Because our bodies make less growth hormone as we get older, people sometimes wonder if synthetic human growth hormone—often marketed as a miracle drug that can increase muscle mass, boost libido, improve energy levels, and more—may be the anti-aging solution they’re seeking. But does HGH really work the way the people selling it claim it does?
Personally, I only prescribe pharmaceutical-grade subcutaneous HGH injections to people with positive tests for innately low levels of growth hormone or HIV lipodystrophy. This is because I think it’s dangerous to give HGH unnecessarily. Nevertheless, plenty of clinicians and companies are willing to sell it to patients—and many of them are being shut down for promoting the use of growth hormone inappropriately.
There are also a lot of fake sublingual and oral HGH products out there that have not been shown to be effective and may contain dangerous ingredients, some of which aren’t even disclosed on the packaging. Furthermore, many companies and websites have been called out by the Food and Drug Administration for making unsubstantiated claims.
But what about the real thing? Even if you find a doctor willing to give you HGH injections, is it really worth it? While it may in fact do things like increase lean muscle mass and boost energy, taking HGH itself when not needed and at the levels being prescribed can cause serious side effects. In one review, researchers hoping to determine safety and efficacy of HGH use for older adults examined 31 studies totaling 220 participants who got human growth hormone and 227 control subjects who did not. While study duration and dosage varied, those receiving injections did experience a gain in lean body mass and a decrease in body fat compared to the control group. However, they also reported a high rate of side effects like fluid retention, breast enlargement, and joint pain. Considering the relatively minor gains versus the many adverse effects, the review’s authors concluded that HGH is not a safe anti-aging therapy, and I agree with this conclusion.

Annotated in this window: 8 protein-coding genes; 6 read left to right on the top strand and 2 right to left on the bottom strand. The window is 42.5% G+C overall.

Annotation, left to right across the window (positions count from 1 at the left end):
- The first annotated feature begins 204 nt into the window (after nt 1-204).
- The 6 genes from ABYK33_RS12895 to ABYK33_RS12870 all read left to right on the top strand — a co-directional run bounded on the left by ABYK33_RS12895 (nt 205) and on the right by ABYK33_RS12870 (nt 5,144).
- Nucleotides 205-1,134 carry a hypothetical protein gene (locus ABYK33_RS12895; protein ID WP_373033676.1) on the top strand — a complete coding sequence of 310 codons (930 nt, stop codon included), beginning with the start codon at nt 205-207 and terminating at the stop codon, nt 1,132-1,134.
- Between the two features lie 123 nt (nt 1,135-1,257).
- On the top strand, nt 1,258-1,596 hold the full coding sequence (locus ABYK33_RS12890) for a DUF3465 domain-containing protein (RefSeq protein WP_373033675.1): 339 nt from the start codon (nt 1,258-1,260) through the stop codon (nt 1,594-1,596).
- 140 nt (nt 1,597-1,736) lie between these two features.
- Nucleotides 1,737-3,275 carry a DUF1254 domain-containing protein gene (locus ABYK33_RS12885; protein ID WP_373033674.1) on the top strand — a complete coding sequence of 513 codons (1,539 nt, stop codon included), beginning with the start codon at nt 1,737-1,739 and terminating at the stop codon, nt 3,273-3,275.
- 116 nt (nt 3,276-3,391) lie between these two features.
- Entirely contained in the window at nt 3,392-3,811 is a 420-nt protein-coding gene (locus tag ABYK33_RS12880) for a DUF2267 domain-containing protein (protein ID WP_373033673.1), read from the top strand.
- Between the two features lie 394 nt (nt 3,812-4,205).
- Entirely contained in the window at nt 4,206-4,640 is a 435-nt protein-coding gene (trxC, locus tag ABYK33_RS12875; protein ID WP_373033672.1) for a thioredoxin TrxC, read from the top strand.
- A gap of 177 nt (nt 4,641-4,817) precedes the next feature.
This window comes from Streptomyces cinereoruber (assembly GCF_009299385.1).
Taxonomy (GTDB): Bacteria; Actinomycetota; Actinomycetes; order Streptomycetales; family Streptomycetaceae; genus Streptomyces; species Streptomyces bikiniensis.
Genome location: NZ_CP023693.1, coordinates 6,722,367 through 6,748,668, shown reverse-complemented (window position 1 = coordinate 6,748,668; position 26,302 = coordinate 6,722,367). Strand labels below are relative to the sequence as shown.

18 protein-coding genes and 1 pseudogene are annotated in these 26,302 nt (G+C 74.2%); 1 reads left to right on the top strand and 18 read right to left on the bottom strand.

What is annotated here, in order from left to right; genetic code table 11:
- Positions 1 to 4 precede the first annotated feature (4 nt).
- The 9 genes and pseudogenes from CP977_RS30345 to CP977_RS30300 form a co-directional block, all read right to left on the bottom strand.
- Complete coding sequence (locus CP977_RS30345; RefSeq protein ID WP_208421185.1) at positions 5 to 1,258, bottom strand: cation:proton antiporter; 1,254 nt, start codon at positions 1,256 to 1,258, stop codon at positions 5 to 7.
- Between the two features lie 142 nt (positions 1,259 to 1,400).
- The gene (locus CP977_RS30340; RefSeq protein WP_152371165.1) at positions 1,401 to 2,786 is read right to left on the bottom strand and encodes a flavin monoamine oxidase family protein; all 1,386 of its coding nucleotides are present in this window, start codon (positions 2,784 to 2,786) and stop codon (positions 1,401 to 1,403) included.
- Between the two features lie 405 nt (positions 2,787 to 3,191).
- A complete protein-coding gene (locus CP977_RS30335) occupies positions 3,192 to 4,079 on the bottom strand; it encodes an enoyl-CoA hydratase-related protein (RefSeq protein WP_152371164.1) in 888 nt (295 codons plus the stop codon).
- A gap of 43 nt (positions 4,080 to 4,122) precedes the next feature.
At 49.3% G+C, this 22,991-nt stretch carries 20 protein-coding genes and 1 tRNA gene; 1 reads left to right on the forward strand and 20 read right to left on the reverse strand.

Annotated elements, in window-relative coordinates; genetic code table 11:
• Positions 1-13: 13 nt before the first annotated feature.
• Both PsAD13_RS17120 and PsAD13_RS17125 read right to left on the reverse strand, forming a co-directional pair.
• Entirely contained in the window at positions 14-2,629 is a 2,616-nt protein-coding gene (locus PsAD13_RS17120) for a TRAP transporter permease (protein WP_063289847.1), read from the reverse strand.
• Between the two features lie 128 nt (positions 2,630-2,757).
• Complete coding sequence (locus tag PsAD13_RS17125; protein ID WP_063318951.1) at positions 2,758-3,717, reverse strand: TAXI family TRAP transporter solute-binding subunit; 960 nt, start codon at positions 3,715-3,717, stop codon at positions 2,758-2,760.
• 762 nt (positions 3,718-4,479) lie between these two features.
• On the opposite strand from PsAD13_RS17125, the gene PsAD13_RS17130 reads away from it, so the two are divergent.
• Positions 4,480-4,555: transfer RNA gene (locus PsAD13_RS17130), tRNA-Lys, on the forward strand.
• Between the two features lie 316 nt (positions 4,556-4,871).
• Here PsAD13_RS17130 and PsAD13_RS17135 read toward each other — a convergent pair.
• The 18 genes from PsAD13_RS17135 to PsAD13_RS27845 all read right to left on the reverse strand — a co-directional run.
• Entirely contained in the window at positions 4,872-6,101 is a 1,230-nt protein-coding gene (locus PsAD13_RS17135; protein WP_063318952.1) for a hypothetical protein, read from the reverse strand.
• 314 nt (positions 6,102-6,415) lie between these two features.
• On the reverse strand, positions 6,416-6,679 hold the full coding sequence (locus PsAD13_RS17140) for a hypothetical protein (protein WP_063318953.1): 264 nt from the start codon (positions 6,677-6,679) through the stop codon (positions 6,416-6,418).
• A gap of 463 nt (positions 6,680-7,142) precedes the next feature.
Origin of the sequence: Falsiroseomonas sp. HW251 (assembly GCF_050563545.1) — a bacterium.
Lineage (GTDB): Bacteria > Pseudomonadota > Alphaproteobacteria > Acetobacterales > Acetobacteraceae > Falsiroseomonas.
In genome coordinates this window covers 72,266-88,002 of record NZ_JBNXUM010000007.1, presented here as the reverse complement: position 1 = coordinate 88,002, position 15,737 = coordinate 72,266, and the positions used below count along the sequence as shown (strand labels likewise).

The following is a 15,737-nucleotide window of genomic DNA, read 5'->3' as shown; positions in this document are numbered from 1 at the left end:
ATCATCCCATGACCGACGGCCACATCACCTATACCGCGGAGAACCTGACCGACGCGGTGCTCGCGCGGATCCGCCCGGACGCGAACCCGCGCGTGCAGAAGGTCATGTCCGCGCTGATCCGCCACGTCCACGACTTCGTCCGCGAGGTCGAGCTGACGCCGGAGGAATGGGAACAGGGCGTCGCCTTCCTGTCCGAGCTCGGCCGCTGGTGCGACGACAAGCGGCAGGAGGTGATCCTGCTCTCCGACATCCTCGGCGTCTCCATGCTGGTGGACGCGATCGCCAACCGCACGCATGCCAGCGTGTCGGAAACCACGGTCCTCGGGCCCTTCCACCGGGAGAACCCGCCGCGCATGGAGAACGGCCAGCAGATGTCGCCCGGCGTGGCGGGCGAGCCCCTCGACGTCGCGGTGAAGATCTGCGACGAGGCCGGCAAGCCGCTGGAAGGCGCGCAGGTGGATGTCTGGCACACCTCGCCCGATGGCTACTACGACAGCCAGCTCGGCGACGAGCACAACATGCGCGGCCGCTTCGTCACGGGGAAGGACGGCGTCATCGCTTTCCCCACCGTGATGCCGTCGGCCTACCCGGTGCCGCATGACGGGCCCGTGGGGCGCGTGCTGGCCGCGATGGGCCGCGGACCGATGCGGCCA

If HGH isn’t the answer to stopping the clock, what is? Well, peptides that boost your own body’s natural production of growth hormone can be a safer way to increase levels. These are short chains of amino acids that act as signaling molecules, coaxing the brain to make more growth hormone, but using its own natural pulsatile cycles. It’s a more physiologic and safer way to gently boost your levels. Examples of such growth-hormone boosting peptides are Sermorelin, Ipamorelin, and CJC-1295.
These all need to be prescribed and monitored by a doctor (as we do here at Vault Health) and most need to be given via subcutaneous injection.. But taken over time, they can be remarkably effective in maintaining and improving long-term health—all with much less risk than synthetic HGH.
Want to learn more about how peptides can help you safely reach optimum health? Book your first online visit with Vault today.
Myles Spar, MD, is Vault Health’s Chief Medical Officer and a leading authority in integrative men’s health. Committed to empowering men to achieve their goals through greater wellbeing, he is an author, teacher, TED talk speaker, and a frequent contributor to Men’s Journal, the L.A. Times, and the Dr. Oz. show. Dr. Spar is a graduate of the University of Michigan Medical School, is board certified in internal medicine, and has completed fellowships in health services research at UCLA (where he earned a masters in public health) and in integrative medicine at the University of Arizona. From testosterone therapy to physical and cognitive performance kits, Vault Health is committed to providing men with the most cutting edge and valuable tools available—all delivered to your home and managed through telemedicine.